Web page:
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Thinning of young Douglas-fir forests decreases density of northern flying squirrels in the Oregon Cascades

Forest Ecology and Management

By:
, ,
DOI: 10.1016/j.foreco.2011.09.043

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Abstract

Large-scale commercial thinning of young forests in the Pacific Northwest is currently promoted on public lands to accelerate the development of late-seral forest structure for the benefit of wildlife species such as northern spotted owls (Strix occidentalis caurina) and their prey, including the northern flying squirrel (Glaucomys sabrinus). Attempts to measure the impact of commercial thinning on northern flying squirrels have mostly addressed short-term effects (2–5 years post-thinning) and the few published studies of longer-term results have been contradictory. We measured densities of northern flying squirrels 11–13 years after thinning of young (55–65 years) Douglas-fir forest stands in the Cascade Range of Oregon, as part of the Young Stand Thinning & Diversity Study. The study includes four replicate blocks, each consisting of an unthinned control stand and one stand each of the following thinning treatments: Heavy Thin; Light Thin; and Light Thin with Gaps. Thinning decreased density of northern flying squirrels, and squirrel densities were significantly lower in heavily thinned stands than in more lightly thinned stands. Regression analysis revealed a strong positive relationship of flying squirrel density with density of large (>30 cm diameter) standing dead trees and a negative relationship with percent cover of low understory shrubs. Maintaining sufficient area and connectivity of dense, closed canopy forest is recommended as a strategy to assure that long-term goals of promoting late-seral structure do not conflict with short-term habitat requirements of this important species.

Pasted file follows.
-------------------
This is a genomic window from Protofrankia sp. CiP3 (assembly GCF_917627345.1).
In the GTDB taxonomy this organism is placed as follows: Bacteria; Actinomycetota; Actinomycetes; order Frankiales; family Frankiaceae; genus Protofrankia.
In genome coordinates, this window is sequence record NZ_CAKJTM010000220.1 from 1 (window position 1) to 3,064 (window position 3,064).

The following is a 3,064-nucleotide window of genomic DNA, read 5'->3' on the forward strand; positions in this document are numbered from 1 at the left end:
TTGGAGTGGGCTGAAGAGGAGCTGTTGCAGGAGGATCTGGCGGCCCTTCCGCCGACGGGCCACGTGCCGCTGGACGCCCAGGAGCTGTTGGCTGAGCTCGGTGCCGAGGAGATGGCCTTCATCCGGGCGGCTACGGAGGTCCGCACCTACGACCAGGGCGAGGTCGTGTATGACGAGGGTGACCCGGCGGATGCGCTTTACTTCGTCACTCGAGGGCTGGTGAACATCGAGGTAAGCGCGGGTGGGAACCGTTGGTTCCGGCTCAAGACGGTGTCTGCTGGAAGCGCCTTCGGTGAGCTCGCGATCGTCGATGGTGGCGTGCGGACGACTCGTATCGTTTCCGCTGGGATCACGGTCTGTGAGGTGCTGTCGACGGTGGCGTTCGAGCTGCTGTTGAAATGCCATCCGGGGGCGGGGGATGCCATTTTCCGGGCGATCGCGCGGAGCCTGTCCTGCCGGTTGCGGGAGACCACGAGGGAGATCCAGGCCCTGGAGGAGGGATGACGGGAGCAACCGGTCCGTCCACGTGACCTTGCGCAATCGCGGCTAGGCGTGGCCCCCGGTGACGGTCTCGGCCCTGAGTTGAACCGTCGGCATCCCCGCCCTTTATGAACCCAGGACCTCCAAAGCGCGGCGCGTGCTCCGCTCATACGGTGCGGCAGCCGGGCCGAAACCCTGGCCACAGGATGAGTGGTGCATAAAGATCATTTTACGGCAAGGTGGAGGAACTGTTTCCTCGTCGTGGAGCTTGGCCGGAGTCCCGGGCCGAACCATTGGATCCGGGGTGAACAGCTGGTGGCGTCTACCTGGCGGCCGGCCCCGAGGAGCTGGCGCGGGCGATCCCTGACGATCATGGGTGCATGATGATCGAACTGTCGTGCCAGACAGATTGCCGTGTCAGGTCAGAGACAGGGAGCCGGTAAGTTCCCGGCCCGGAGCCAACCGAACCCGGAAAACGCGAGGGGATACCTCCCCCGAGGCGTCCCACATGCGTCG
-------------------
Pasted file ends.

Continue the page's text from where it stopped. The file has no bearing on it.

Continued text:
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Additional Publication Details

Publication type:
Article
Publication Subtype:
Journal Article
Title:
Thinning of young Douglas-fir forests decreases density of northern flying squirrels in the Oregon Cascades
Series title:
Forest Ecology and Management
DOI:
10.1016/j.foreco.2011.09.043
Volume
264
Year Published:
2012
Language:
English
Publisher:
Elsevier
Publisher location:
Amsterdam, Netherlands
Contributing office(s):
Forest and Rangeland Ecosystem Science Center
Description:
10 p.
Larger Work Type:
Article
Larger Work Subtype:
Journal Article
Larger Work Title:
Forest Ecology and Management
First page:
115
Last page:
124
Number of Pages:
10
Country:
United States
State:
Oregon
Other Geospatial:
Cascades Range